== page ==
Baby boomers are projected to use more health care resources in the upcoming years than every other previous generation. This population is living longer and requiring management of more complex chronic conditions, placing a strain on hospital systems already lacking adequate staffing of healthcare providers. The Bureau of Labor Statistics projects that the need for nurse practitioners (NPs) is expected to grow exponentially from 2020-2030. Less than 10% of NPs specialize in adult-gerontology care. As the life expectancy in the United States continues to increase, adult-gerontology NPs (also known as AGNPs) will be in high demand. Are you up for the challenge of becoming an AGNP?
What Is an Adult-Gerontology Nurse Practitioner?
Adult-Gerontology Nurse Practitioners specialize in caring for adolescents and adults through advanced age, and the geriatric population. According to the American Association of Nurse Practitioners, AGNPs help screen and diagnose chronic conditions and treat age-related health issues such as diabetes, hypertension, chronic respiratory issues, Alzheimer’s, dementia, and cancer.
There Are Two Different Types of AGNPs: Primary & Acute Care
Adult-Gerontology Acute Nurse Practitioners (AG-ACNP)
AG-ACNPs care for acutely ill patients, usually in hospitals, and predominantly in emergency departments, intensive care units, or other acute inpatient settings. They treat patients experiencing episodic illnesses, exacerbation of chronic illness, or terminal illness. AG-ACNPs collaborate with other members of the healthcare team to diagnose and treat critically ill patients.
Adult-Gerontology Primary Nurse Practitioners (AG-PCNP)
AG-PCNPs focus on primary health management of patients from adolescence through old age. They typically practice in outpatient settings such as internal medicine, private practice and clinics, or inpatient long-term care facilities. AG-PCNPs manage chronic illnesses, and provide education to patients on achieving healthy lifestyles and disease prevention.
What Is the Role of an Adult-Gerontology Nurse Practitioner?
AGNPs assess patients, diagnose medical issues, order diagnostic tests, interpret results, prescribe medications, and develop treatment plans in adolescent, adult, and elderly patients.
AGNP Scope of Practice
An AGNP’s scope of practice differs depending on the needs of the patient they are caring for and varies by state law. Typical scope of practice for AGNPs include:
- Evaluating patients’ health histories, test results, and symptoms in order to formulate a comprehensive treatment plan.
- Ordering diagnostic tools such as bloodwork, X-rays, ECGs, etc. and then interpreting results.
- Prescribing medication, and educating patients on the route, dosage, and frequency, as well as any risks or side effects.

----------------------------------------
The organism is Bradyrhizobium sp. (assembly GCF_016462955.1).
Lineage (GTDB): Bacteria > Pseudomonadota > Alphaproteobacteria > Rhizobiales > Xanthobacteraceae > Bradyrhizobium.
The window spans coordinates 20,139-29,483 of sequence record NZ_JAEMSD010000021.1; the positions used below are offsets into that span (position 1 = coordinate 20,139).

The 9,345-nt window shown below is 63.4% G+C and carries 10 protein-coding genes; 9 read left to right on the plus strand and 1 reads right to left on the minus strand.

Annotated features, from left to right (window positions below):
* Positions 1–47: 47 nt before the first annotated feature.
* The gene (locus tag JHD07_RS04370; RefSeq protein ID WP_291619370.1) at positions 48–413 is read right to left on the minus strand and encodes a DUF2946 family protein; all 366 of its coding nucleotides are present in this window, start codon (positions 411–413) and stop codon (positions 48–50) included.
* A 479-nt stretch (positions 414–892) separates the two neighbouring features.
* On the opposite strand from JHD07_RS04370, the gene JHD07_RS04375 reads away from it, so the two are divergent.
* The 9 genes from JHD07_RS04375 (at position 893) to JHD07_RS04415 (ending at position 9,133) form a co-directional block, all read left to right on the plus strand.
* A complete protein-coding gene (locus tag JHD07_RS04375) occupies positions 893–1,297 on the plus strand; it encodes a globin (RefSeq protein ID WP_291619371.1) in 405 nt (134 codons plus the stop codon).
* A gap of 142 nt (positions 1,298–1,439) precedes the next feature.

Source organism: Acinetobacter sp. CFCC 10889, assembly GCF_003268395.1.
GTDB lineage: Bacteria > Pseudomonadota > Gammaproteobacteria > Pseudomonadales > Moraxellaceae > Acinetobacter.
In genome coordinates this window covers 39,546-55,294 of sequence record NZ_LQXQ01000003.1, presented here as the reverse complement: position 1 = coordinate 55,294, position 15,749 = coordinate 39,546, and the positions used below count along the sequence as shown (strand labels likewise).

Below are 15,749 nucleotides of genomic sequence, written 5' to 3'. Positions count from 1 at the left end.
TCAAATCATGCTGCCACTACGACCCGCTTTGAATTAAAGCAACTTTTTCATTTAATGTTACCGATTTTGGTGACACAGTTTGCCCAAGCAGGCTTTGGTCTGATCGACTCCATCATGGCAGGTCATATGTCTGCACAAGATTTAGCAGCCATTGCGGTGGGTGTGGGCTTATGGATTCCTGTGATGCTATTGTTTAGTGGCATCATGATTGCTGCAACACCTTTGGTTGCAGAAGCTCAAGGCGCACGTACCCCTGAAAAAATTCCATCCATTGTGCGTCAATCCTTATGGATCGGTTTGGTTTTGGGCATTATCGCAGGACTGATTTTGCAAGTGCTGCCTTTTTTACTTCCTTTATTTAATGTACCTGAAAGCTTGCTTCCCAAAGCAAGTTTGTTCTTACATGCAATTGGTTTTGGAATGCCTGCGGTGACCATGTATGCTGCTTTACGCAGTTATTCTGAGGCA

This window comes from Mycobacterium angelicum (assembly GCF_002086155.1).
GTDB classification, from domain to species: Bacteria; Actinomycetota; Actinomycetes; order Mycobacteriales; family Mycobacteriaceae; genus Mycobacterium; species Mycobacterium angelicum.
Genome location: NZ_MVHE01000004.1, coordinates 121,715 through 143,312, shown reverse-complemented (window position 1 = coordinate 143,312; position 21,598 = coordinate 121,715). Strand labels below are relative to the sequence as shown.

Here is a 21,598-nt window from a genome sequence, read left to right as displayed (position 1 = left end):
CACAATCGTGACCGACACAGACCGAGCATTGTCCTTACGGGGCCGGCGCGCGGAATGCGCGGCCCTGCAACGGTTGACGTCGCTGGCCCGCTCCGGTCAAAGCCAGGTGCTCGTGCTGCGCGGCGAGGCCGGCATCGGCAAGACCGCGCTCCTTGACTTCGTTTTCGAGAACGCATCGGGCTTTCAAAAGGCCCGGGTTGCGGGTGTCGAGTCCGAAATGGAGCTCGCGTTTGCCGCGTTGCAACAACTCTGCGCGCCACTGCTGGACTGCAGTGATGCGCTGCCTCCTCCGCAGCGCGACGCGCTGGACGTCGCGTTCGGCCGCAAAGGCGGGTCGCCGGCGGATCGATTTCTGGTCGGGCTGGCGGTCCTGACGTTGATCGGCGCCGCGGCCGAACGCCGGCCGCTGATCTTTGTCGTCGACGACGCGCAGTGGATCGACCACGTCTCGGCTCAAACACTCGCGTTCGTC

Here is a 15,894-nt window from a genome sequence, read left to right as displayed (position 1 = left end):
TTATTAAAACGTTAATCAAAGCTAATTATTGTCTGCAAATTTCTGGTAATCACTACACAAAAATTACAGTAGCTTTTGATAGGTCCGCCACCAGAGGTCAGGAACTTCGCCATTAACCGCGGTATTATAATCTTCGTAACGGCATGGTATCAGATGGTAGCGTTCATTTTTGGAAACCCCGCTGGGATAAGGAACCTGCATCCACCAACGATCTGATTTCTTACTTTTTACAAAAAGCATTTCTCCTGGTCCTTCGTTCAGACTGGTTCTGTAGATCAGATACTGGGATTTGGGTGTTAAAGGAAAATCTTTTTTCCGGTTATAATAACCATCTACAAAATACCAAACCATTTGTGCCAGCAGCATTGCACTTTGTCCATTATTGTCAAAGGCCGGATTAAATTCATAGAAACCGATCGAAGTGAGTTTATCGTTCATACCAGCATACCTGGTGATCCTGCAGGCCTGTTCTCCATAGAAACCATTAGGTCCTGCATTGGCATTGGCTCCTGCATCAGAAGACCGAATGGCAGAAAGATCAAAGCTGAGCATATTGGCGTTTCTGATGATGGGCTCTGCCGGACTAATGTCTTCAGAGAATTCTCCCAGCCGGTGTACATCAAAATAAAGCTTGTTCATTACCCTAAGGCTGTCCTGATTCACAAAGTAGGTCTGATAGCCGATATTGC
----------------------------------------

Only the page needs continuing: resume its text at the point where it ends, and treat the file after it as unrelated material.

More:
- Diagnosing common health issues such as illnesses and infections.
- Evaluating the effectiveness of treatment plans and adjusting medications as needed.
- Educating patients and their caregivers about ongoing management of chronic conditions and encouraging compliance.
- Advocating for patients and their families.
In addition to nurse practitioner duties, AGNPs must possess several skills in order to provide compassionate patient care, especially when treating the advanced age population.
Adult-Gerontology Nurse Practitioner Helpful Skills Include:
- Patience – Many older patients struggle with hearing and memory issues. An NP may have to repeat themselves several times to ensure the patient hears or understands them, which requires a great deal of patience.
- Knowledge of geriatric health issues – The advanced age population may experience different health issues, especially compared to younger patients, which often require more individualized care. AGNPs must stay abreast of current research in the geriatric field of medicine.
- Strong communication – AGNPs must be able to communicate effectively with patients and their caretakers. The older population may have difficulty understanding or remembering how to care for their condition or what medications to take. Being able to communicate adequately is imperative for positive patient outcomes
- Safety – Maintaining patient safety standards is an AGNP’s top priority. Elderly patients are especially at risk for falls or medication overdoses. AGNPs must advocate for the safety of all of their patients.
- Compassion – The geriatric population may experience sensitive issues such as requiring end-of-life care. AGNPs must be able to provide competent palliative care and education for patients and their caretakers while doing so in a compassionate and comforting manner.
The Future of Adult-Gerontology Nurse Practitioners
Both primary and acute care AGNPs are equally valuable and needed to care for patients across most of their lifespan. With the anticipated rapid growth in NP positions and the increased longevity of the aging population, AGNPs will be in high demand.
Thinking of obtaining a role as an adult-gerontology nurse practitioner? Consider utilizing a healthcare staffing service such as Litton Resource Group to assist in your search for a new position. Access the site and fill out an application to help match you with a medical institution that meets your career goals. Becoming an AGNP will provide you with a rewarding career and allow you to make a difference in the advanced age population.
Lauren Rivera BSN, RNC-NIC is a certified neonatal intensive care nurse. She serves as a nurse expert for a mother/baby telehealth company, and develops content for various nursing